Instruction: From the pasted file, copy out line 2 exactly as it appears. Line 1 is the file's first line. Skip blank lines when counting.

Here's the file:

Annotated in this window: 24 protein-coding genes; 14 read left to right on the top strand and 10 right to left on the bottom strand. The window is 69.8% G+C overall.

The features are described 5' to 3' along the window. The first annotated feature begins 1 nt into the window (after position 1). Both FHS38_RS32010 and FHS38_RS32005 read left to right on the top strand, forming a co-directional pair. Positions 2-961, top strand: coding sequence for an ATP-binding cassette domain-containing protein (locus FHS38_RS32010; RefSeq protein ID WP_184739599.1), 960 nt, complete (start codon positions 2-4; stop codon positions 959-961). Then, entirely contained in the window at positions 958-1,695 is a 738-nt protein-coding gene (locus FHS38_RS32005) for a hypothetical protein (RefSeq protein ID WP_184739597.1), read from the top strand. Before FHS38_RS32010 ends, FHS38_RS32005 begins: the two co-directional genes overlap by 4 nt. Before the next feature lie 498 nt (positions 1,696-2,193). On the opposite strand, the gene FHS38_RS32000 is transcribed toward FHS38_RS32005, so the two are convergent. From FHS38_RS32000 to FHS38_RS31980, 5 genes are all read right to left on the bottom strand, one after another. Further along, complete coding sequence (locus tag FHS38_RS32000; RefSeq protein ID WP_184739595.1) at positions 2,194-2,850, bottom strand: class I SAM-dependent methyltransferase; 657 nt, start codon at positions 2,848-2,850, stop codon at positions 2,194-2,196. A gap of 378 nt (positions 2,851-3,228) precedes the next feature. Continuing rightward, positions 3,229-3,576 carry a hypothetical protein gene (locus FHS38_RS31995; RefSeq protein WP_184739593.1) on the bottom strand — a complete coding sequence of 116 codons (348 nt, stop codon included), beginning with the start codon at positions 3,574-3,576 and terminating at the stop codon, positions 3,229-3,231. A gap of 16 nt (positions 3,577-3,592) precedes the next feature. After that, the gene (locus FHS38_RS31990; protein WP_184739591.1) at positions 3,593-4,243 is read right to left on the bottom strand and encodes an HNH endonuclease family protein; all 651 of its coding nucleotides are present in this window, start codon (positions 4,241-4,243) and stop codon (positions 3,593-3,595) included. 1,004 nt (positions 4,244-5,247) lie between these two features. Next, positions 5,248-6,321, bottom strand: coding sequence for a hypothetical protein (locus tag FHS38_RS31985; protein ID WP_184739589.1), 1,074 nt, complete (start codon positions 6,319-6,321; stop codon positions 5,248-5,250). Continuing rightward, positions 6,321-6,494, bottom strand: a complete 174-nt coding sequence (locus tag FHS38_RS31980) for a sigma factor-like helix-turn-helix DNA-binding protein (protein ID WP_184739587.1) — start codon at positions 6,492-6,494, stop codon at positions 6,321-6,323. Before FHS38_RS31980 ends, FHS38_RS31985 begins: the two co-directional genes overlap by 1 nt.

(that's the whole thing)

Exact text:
The features are described 5' to 3' along the window. The first annotated feature begins 1 nt into the window (after position 1). Both FHS38_RS32010 and FHS38_RS32005 read left to right on the top strand, forming a co-directional pair. Positions 2-961, top strand: coding sequence for an ATP-binding cassette domain-containing protein (locus FHS38_RS32010; RefSeq protein ID WP_184739599.1), 960 nt, complete (start codon positions 2-4; stop codon positions 959-961). Then, entirely contained in the window at positions 958-1,695 is a 738-nt protein-coding gene (locus FHS38_RS32005) for a hypothetical protein (RefSeq protein ID WP_184739597.1), read from the top strand. Before FHS38_RS32010 ends, FHS38_RS32005 begins: the two co-directional genes overlap by 4 nt. Before the next feature lie 498 nt (positions 1,696-2,193). On the opposite strand, the gene FHS38_RS32000 is transcribed toward FHS38_RS32005, so the two are convergent. From FHS38_RS32000 to FHS38_RS31980, 5 genes are all read right to left on the bottom strand, one after another. Further along, complete coding sequence (locus tag FHS38_RS32000; RefSeq protein ID WP_184739595.1) at positions 2,194-2,850, bottom strand: class I SAM-dependent methyltransferase; 657 nt, start codon at positions 2,848-2,850, stop codon at positions 2,194-2,196. A gap of 378 nt (positions 2,851-3,228) precedes the next feature. Continuing rightward, positions 3,229-3,576 carry a hypothetical protein gene (locus FHS38_RS31995; RefSeq protein WP_184739593.1) on the bottom strand — a complete coding sequence of 116 codons (348 nt, stop codon included), beginning with the start codon at positions 3,574-3,576 and terminating at the stop codon, positions 3,229-3,231. A gap of 16 nt (positions 3,577-3,592) precedes the next feature. After that, the gene (locus FHS38_RS31990; protein WP_184739591.1) at positions 3,593-4,243 is read right to left on the bottom strand and encodes an HNH endonuclease family protein; all 651 of its coding nucleotides are present in this window, start codon (positions 4,241-4,243) and stop codon (positions 3,593-3,595) included. 1,004 nt (positions 4,244-5,247) lie between these two features. Next, positions 5,248-6,321, bottom strand: coding sequence for a hypothetical protein (locus tag FHS38_RS31985; protein ID WP_184739589.1), 1,074 nt, complete (start codon positions 6,319-6,321; stop codon positions 5,248-5,250). Continuing rightward, positions 6,321-6,494, bottom strand: a complete 174-nt coding sequence (locus tag FHS38_RS31980) for a sigma factor-like helix-turn-helix DNA-binding protein (protein ID WP_184739587.1) — start codon at positions 6,492-6,494, stop codon at positions 6,321-6,323. Before FHS38_RS31980 ends, FHS38_RS31985 begins: the two co-directional genes overlap by 1 nt.